It is possible to connect a microphone directly to an iPad or Apple device, however additional hardware is typically needed to make the connection.
The type of microphone you use, whether it is a USB or XLR connection microphone will further determine what setup and extra hardware you might need.
Personally, I have found connecting a microphone to an iPad really easy and efficient for “on the go” recording, however, when I first tried this I made a lot of bad purchases and got things mixed up.
Here are the main types of microphones on the market and the corresponding hardware and setup needed to connect your chosen microphone to your iPad.
Connecting A USB Microphone to An iPad
USB microphones are my preferred method of connecting a microphone to an iPad or iPhone.
As the name suggests, a USB microphone connects via a USB port.
However, you will notice that you do not have a USB port on your iPad, so how do you connect this type of microphone?
To connect a USB microphone to an iPad an additional adaptor is needed to interface the USB microphone with your device. The adaptor you need will vary depending on the model of iPad that you have.
Typically, the two main types of adaptor are:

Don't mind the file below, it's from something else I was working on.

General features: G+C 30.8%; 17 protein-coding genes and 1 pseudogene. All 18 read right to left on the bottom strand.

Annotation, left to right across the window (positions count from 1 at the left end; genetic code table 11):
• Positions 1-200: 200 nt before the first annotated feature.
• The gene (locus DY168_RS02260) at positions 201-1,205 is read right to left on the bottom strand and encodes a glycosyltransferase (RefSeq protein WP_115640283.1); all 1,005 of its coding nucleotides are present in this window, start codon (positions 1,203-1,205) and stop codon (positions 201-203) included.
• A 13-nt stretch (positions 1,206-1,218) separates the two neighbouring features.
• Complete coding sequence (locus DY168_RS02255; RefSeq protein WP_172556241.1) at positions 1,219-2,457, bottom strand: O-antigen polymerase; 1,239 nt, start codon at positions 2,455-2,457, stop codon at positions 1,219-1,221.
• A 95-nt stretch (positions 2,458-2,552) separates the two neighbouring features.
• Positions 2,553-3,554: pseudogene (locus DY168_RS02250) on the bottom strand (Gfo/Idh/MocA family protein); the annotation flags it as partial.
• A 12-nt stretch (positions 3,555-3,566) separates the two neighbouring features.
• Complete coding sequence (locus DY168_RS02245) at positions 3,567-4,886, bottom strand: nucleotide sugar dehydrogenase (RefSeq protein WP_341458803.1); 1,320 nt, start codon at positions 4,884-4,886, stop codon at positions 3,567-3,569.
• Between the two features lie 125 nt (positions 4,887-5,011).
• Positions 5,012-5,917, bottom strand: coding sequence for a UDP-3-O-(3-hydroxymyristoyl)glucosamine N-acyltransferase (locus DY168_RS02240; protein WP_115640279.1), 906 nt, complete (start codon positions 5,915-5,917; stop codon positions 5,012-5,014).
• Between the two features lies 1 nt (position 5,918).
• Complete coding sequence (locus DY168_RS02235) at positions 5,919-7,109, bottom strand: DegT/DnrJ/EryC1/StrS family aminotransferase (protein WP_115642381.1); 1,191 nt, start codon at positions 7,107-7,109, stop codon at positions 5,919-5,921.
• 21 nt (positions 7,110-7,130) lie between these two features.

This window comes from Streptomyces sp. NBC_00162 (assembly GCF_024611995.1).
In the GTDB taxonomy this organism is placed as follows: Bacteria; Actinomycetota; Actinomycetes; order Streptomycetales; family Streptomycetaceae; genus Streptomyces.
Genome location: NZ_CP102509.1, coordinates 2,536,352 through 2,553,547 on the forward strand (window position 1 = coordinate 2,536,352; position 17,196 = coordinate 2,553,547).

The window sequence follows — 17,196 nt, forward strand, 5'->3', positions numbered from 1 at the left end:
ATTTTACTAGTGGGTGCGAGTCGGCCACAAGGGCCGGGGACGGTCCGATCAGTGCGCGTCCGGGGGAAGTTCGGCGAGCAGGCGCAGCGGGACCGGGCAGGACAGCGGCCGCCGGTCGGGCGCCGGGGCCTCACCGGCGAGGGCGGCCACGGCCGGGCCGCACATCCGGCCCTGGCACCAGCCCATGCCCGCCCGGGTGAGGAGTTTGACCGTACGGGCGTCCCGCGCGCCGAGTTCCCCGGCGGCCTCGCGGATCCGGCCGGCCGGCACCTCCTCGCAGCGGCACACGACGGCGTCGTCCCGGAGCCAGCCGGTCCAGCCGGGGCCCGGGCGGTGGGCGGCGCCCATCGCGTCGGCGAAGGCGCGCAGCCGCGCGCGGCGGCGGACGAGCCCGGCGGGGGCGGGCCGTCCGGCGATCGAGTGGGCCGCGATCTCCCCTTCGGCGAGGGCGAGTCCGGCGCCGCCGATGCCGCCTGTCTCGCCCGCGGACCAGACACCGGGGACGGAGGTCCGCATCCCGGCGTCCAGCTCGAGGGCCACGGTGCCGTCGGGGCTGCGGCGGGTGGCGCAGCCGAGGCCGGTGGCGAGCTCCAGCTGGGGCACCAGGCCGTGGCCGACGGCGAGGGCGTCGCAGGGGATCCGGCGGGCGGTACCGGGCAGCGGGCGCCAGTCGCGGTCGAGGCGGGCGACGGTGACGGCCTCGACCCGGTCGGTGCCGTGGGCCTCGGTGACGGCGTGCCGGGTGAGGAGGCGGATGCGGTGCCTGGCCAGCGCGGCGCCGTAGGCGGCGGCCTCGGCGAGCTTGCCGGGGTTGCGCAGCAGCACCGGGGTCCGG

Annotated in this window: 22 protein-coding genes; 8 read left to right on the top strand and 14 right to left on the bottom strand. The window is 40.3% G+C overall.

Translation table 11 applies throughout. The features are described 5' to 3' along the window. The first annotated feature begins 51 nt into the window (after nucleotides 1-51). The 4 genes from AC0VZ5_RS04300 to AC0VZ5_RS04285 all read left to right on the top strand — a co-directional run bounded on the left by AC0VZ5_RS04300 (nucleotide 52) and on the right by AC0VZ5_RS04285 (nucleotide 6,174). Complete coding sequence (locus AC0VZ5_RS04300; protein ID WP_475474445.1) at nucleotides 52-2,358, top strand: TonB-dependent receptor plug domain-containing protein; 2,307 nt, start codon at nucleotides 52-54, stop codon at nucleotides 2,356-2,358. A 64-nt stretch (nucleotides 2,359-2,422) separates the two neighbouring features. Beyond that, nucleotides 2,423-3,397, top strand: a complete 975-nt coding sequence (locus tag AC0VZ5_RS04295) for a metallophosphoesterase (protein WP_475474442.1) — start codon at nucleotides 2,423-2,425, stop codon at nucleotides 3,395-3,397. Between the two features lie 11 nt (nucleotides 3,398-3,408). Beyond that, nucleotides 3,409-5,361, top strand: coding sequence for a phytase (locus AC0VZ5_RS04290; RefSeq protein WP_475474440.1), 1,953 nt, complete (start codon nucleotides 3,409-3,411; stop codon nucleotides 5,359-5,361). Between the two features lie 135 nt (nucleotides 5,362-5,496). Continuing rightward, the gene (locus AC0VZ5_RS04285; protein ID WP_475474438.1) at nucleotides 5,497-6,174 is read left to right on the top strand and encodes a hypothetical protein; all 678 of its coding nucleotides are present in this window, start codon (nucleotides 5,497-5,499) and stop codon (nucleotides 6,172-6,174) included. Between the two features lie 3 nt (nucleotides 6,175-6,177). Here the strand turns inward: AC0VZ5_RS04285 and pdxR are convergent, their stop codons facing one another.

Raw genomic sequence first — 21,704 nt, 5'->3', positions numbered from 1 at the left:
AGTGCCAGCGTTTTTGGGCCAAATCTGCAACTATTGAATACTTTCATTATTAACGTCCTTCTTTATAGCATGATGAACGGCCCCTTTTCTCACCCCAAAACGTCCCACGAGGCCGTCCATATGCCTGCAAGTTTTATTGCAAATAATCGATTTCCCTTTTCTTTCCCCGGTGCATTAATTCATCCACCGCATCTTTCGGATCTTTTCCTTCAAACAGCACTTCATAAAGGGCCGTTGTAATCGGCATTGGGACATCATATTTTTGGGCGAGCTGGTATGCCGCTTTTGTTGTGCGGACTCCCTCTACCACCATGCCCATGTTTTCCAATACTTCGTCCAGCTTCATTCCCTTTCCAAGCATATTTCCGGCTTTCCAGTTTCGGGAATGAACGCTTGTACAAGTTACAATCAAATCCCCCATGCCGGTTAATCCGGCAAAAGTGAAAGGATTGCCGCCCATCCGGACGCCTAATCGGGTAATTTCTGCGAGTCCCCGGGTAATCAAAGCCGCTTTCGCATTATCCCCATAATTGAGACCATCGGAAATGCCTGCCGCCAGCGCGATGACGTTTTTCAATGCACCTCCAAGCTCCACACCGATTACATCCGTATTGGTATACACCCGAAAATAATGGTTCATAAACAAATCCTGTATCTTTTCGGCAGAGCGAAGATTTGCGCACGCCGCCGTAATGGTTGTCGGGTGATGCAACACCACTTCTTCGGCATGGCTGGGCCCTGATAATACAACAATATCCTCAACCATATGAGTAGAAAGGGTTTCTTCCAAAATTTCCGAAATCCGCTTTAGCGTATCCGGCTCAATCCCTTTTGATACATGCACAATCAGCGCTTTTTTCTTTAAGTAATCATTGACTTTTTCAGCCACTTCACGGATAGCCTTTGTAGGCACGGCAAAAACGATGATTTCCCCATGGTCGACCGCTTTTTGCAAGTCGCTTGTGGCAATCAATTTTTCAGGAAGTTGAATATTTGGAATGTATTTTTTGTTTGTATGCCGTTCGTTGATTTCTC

Here is what these adaptors look like with a link to the products on Amazon.
In addition here is a very good explainer video on YouTube that tells you how to connect a USB microphone to your iPad or iPhone.
Connecting A Dynamic XLR Microphone to An iPad or iPhone
A dynamic XLR microphone is one of the most common microphone types.
XLR refers to the type of microphone connection.
There are a few ways to do this, but my favourite is using a USB-to-XLR cable, which turns your dynamic XLR microphone into a USB microphone.
You will still need one of the mentioned adaptors to connect your microphone to your iPhone or iPad.
Here is a great video explaining and doing an excellent demo of connecting a dynamic XLR microphone to an iPad.
Connecting A Condensor XLR Microphone to An iPad or iPhone
The key difference when using a condenser microphone is that you need an external power supply, often called a 48V phantom power, which is needed to operate the microphone. A condenser microphone needs this power supply to work.
Typically, using a USB audio interface that has a 48V phantom power option built-in is my favourite approach when connecting a condenser microphone to an iPad.
Below is an example of a typical setup when connecting a condenser microphone to an iPad, via a USB audio interface.
Most USB audio interfaces will still need an apple adaptor as already mentioned, however, there are some awesome USB audio interfaces out there that connects directly to your iPad, for example, the PreSonus AudioBox iOne iPad/USB Audio Interface.
Here is an example of how this audio interface works and connects to an iPad without the additional adaptor.
For some alternative options, which include using the standard apple adaptor, this excellent video shows how to connect a condensor XLR microphone to an iPad via a USB audio interface with Apple adaptor included.
Related Microphone Articles
How to find some great budget USB microphones for under $100:
Learn about where you should place your microphone for the best sound quality when recording speech:
Learn how to pick the right microphone when recording audio for your content:
Learn what the three most popular types of microphone are: